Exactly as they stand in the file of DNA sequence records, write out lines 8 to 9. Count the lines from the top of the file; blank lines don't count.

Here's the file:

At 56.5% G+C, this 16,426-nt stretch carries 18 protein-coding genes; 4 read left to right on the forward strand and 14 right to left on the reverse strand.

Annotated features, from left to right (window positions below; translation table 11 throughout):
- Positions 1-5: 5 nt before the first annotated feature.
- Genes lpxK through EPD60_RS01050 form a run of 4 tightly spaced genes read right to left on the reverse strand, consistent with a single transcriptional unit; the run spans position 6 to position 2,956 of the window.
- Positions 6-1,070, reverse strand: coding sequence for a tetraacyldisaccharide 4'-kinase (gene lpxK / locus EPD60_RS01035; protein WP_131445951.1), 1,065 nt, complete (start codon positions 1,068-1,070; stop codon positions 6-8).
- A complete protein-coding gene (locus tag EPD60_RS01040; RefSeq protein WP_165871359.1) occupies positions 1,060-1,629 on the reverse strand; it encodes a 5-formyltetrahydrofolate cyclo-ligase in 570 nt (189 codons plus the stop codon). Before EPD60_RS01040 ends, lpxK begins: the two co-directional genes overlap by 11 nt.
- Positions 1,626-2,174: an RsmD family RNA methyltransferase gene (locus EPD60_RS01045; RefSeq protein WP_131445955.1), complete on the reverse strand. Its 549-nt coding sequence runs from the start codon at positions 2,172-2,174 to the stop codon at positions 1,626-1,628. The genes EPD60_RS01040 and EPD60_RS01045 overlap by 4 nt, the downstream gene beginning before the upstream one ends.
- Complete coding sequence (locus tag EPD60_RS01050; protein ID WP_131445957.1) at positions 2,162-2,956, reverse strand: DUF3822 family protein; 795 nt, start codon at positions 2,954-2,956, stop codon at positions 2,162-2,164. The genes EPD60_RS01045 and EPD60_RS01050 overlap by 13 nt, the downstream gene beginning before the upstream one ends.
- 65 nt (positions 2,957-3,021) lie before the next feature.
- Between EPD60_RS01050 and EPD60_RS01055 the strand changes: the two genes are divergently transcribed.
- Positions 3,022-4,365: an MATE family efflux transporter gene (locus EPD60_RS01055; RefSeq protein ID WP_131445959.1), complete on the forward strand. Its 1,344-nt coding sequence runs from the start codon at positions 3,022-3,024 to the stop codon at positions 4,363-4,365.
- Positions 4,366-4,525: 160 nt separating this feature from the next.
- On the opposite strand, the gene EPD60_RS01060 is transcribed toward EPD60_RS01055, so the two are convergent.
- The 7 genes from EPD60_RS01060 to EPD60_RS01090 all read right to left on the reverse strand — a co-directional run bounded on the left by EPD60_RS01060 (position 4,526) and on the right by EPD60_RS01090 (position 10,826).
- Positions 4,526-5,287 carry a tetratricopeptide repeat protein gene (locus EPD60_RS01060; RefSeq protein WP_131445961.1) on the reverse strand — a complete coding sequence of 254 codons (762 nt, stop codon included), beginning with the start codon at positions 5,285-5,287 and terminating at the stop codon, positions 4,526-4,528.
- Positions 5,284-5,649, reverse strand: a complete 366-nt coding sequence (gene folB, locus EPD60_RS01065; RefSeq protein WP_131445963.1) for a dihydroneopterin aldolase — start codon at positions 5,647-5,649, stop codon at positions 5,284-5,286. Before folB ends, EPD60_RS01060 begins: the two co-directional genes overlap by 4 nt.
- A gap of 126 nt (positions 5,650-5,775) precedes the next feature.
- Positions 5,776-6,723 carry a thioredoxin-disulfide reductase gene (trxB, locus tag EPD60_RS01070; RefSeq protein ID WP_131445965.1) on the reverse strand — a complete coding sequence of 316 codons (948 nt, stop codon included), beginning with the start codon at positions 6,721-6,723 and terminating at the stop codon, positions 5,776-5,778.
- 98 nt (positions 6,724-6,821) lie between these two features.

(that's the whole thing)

- Complete coding sequence (locus tag EPD60_RS01050; protein ID WP_131445957.1) at positions 2,162-2,956, reverse strand: DUF3822 family protein; 795 nt, start codon at positions 2,954-2,956, stop codon at positions 2,162-2,164. The genes EPD60_RS01045 and EPD60_RS01050 overlap by 13 nt, the downstream gene beginning before the upstream one ends.
- 65 nt (positions 2,957-3,021) lie before the next feature.